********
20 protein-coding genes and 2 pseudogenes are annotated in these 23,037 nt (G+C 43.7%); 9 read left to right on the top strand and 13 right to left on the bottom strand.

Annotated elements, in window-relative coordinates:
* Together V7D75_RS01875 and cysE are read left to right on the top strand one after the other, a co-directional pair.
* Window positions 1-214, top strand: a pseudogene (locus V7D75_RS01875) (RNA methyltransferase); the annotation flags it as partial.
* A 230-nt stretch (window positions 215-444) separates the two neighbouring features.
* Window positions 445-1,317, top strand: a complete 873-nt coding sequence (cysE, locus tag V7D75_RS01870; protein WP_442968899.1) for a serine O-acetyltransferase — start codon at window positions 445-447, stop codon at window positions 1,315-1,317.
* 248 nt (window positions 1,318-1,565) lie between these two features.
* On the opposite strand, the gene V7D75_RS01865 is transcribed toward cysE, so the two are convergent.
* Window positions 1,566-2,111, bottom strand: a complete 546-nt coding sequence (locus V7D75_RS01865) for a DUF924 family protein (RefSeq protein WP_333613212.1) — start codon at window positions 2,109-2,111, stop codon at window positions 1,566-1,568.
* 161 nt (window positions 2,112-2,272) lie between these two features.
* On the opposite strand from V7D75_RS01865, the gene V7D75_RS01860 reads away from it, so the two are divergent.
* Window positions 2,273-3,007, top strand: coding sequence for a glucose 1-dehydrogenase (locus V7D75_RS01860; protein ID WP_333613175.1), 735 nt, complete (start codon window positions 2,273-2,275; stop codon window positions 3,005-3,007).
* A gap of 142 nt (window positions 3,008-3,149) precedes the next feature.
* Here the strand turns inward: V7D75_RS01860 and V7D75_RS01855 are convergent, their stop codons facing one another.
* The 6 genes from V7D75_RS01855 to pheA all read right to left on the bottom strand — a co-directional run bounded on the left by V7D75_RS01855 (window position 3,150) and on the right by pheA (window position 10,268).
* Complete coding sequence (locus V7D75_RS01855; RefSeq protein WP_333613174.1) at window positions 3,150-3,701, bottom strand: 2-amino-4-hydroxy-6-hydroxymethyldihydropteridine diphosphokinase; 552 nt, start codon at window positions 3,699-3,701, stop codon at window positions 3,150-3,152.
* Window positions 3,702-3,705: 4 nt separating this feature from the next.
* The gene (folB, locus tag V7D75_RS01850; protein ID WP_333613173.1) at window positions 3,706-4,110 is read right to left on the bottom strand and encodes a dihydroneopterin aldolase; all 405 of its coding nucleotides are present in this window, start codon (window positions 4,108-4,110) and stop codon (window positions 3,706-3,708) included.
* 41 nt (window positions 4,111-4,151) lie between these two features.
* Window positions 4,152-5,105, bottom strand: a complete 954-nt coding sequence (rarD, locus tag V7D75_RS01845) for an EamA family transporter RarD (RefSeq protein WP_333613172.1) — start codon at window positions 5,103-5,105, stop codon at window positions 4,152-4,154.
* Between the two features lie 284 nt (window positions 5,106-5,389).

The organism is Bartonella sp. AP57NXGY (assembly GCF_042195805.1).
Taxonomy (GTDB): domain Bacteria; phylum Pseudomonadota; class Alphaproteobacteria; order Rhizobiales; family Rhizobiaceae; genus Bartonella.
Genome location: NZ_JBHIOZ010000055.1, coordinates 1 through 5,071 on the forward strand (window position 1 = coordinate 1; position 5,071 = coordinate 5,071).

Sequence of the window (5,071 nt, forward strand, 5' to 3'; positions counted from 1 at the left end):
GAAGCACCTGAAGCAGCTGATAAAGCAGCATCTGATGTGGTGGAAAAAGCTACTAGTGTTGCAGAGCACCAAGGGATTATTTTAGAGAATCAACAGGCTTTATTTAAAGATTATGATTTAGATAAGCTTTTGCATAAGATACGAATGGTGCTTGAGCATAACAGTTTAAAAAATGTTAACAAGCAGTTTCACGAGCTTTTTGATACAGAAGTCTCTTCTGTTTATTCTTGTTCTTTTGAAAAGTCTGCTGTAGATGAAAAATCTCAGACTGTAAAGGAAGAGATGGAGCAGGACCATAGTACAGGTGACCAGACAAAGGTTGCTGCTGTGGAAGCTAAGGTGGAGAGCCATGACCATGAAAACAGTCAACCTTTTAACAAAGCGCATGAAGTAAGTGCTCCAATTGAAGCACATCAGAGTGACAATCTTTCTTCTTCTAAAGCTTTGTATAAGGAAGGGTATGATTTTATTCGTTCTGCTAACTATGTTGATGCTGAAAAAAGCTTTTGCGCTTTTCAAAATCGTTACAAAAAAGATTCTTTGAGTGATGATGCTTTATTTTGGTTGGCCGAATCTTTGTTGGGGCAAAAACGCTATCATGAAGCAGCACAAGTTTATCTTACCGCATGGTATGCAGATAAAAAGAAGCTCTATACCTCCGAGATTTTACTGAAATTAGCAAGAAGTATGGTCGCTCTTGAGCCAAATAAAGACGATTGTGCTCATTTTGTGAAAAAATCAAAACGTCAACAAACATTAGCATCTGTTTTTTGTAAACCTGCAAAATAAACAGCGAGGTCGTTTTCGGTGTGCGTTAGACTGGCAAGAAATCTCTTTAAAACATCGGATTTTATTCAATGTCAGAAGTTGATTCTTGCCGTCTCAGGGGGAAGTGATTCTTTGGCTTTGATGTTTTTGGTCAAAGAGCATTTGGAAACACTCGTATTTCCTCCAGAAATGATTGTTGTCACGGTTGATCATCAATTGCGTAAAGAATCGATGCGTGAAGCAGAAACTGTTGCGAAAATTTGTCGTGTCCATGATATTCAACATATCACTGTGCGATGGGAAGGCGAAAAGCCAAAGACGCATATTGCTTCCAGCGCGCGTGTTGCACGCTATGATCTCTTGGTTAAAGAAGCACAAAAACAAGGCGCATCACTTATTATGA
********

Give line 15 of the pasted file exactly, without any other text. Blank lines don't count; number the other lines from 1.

* The 6 genes from V7D75_RS01855 to pheA all read right to left on the bottom strand — a co-directional run bounded on the left by V7D75_RS01855 (window position 3,150) and on the right by pheA (window position 10,268).